Children are very welcome. The most suitable estate is probably Point – it has an eight-person bunk-bed room, ideal for little ones. The island is private, safe and very family-friendly.
Any and all ages are welcome at Moskito Island.
The Point estate’s eight-person bunk-bed room is just the ticket for groups with lots of kids. Older children will love the estate’s entertainment room which has a pool table, table tennis table and foosball table.
Your dedicated team will be on hand to arrange all manner of kid-friendly activities including SUP boarding, wakeboarding, snorkelling and surfing on the water; tennis, beach volleyball, treasure hunts and picnics on land.
Each estate has at least one private pool, all with plenty of space for kids to splash about in (and for adults to remain at a splash-safe distance).
There’s no need to adapt the menu when it’s already tailored specifically to your group: the chef will work with you in advance to make sure there are meals for your little ones.
Babysitting is available on request (with advance notice) for an additional charge, starting at $25 an hour.
No need to pack
Inflatables or games: everything is provided at the estates.
At a hotel like this, architects are able to strip back their thinking by adhering to the elements of light, shadow, wind and water in shaping each of the homes. Thus, photovoltaic and solar hot water panels cocoon the estates, and planted green roofs provide an insulative layer. Strategically placed overhangs and sunshades reduce heat gain (a must, given the BVI’s rather tropical climate), in harmony with sliding panels that encourage passive breeze to cool the villa interiors. Much of the island's terrain has been left untouched, part of the owner’s aim to be kind to the land. 90 per cent of staff are local, and the island is actively involved in supporting the community through BVI Unite, including in Hurricane Irma recovery efforts. Staff uniforms are made from recycled ocean plastic, and there's an eco-waste system and glass recycling system on the island. The sun cream in your room is reef-friendly and plant-based, and provided in refillable bottles rather than miniatures. Food is prepared with the environment in mind too: sustainable and low impact products are chosen, as are local suppliers including fishermen and farmers, supporting the local economy.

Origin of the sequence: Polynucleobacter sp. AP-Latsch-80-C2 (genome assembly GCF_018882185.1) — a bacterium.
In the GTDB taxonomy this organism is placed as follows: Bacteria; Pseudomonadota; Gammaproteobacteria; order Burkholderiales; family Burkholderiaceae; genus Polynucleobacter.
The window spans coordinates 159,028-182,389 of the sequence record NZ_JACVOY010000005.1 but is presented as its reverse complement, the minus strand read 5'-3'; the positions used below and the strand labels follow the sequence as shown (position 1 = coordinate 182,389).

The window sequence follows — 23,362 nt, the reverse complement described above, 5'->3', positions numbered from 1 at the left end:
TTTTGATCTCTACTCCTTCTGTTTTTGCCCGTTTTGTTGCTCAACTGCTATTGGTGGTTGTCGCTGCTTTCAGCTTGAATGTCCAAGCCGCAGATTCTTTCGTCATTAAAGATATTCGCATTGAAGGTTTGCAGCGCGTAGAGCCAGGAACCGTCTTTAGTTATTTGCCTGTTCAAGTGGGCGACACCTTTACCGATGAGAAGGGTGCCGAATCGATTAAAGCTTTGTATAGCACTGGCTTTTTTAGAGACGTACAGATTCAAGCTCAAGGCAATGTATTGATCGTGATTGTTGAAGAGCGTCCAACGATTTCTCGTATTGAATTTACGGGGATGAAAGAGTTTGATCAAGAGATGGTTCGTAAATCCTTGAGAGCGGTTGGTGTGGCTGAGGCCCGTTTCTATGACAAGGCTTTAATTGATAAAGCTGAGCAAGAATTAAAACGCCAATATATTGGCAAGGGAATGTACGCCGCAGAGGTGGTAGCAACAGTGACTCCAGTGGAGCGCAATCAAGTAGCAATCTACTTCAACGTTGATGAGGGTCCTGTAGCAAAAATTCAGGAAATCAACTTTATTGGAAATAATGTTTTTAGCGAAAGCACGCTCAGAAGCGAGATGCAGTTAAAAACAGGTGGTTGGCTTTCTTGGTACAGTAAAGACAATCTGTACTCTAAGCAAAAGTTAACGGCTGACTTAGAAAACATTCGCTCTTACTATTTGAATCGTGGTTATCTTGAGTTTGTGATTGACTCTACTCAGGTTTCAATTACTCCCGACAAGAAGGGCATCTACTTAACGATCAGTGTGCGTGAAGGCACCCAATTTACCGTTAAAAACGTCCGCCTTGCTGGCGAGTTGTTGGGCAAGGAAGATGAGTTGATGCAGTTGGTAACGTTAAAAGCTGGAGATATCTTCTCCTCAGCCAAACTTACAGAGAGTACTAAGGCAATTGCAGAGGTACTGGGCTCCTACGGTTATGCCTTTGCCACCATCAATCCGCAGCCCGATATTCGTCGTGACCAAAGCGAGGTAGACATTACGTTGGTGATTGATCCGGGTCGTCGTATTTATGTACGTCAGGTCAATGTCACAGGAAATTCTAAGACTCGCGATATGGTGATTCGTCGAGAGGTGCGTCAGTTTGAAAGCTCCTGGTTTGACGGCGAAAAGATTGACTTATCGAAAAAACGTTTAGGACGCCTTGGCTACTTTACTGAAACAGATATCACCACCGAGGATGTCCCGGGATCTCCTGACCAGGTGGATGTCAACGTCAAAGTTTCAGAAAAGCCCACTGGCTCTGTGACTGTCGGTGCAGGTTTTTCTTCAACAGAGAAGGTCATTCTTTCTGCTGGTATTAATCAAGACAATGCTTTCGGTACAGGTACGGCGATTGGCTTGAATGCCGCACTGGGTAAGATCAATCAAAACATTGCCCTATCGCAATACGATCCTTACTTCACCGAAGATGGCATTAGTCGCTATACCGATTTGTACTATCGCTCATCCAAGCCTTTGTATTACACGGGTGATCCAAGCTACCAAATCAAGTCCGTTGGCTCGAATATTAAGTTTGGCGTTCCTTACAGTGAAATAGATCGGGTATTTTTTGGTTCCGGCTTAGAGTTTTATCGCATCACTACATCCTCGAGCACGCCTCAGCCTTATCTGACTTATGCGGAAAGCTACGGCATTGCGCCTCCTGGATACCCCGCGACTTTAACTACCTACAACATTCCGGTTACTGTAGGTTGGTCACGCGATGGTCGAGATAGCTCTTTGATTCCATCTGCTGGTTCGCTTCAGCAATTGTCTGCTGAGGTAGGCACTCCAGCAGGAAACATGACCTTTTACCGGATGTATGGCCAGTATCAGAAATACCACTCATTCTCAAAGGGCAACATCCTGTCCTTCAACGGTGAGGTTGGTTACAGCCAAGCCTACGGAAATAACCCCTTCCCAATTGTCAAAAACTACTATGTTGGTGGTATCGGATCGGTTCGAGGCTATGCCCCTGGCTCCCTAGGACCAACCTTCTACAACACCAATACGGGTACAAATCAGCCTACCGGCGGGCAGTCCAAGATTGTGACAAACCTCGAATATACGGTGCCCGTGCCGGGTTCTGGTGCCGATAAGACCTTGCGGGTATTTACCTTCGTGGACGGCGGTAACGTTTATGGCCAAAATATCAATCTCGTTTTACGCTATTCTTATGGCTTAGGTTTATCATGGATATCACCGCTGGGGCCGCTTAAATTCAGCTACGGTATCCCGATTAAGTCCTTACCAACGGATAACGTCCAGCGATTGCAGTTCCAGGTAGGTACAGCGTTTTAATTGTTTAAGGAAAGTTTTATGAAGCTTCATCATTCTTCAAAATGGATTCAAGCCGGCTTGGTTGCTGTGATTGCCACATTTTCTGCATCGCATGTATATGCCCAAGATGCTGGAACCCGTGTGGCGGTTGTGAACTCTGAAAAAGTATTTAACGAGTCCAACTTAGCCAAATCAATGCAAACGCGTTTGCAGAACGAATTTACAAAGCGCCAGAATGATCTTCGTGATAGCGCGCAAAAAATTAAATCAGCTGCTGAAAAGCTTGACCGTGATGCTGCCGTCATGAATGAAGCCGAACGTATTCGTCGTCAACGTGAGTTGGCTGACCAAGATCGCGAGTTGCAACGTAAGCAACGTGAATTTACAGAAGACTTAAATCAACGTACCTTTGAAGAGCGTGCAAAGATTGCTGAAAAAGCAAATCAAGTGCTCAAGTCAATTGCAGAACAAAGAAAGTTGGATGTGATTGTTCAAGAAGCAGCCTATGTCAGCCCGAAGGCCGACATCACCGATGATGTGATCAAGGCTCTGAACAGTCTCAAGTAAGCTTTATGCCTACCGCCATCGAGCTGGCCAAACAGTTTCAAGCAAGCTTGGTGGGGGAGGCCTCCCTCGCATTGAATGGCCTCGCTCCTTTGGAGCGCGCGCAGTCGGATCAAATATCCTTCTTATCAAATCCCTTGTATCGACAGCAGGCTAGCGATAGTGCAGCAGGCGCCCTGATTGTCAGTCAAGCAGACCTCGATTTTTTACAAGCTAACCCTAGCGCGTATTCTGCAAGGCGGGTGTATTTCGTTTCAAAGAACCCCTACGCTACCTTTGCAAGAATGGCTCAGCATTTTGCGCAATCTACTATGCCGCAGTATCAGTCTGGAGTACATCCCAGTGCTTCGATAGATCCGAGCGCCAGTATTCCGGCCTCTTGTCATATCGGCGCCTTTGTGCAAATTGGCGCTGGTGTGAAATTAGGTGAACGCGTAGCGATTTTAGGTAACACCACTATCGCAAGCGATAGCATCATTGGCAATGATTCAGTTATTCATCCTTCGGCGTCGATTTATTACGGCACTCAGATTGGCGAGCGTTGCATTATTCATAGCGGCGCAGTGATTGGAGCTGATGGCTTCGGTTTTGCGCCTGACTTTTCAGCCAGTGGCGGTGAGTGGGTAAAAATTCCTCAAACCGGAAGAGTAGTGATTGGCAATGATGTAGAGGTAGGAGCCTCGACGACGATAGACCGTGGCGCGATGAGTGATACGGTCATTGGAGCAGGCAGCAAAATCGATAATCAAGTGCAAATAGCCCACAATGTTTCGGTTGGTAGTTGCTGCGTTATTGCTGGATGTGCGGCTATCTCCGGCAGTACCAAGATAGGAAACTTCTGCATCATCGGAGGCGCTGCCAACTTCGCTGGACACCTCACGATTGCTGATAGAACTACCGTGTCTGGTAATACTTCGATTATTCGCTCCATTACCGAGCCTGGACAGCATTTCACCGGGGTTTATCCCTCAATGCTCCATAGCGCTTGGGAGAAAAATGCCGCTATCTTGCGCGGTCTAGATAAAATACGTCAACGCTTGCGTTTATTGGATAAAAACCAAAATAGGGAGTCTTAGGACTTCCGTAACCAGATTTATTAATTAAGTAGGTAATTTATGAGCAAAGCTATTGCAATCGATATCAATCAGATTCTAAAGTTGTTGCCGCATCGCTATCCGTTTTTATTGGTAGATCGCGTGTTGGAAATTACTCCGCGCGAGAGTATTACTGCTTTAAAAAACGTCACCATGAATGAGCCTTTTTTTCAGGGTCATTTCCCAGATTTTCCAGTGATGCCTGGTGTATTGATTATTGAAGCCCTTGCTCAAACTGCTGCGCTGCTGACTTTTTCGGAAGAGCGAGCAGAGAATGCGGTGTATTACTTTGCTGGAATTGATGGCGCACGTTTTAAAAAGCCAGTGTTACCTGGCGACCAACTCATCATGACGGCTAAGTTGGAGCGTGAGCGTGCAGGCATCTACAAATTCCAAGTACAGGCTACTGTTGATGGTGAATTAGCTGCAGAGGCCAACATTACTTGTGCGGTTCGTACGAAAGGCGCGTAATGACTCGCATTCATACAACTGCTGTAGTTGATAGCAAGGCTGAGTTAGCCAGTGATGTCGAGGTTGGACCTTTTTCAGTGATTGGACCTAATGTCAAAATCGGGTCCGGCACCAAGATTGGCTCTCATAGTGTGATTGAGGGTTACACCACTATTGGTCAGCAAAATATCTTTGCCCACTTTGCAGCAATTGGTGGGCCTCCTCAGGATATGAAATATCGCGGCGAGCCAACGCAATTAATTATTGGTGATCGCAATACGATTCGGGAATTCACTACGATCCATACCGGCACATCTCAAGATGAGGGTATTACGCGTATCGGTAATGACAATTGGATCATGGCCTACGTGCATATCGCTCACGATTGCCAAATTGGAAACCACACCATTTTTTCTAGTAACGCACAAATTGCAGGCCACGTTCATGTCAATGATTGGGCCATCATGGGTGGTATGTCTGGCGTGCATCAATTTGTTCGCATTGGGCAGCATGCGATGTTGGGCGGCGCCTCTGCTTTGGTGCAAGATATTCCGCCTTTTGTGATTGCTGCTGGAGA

There’s nothing so formal as a restaurant on the island; this is a trip tailored to you and your desires (and that includes the dining). Instead, make any manner of request to the chef and team, be that lunch on the boat pavilion, pizza by the flamingo lake or a barbeque on the sand. As soon as your booking is confirmed you’ll be asked for your preferences – make sure to ask for that holiday-only merlot and those nostalgia-inducing chocolates. At night, you might choose to dine at your estates' sunset-saluting crows nest, or a seafood pizza on the beach – either way, the menu can be tailored to a tee to allow for dietary requirements or off-the-wall cravings.
Personally, we prefer our bars poolside, well-stocked with rum and shared with our 18 closest friends. If that’s your bag too, then you’ll do just fine at Moskito Island.
Got the midnight munchies? Fear not: your estate team is available 24 hours a day.
Moskito Island is just across the way from Necker, Virgin Gorda and Tortola in the British Virgin Isles.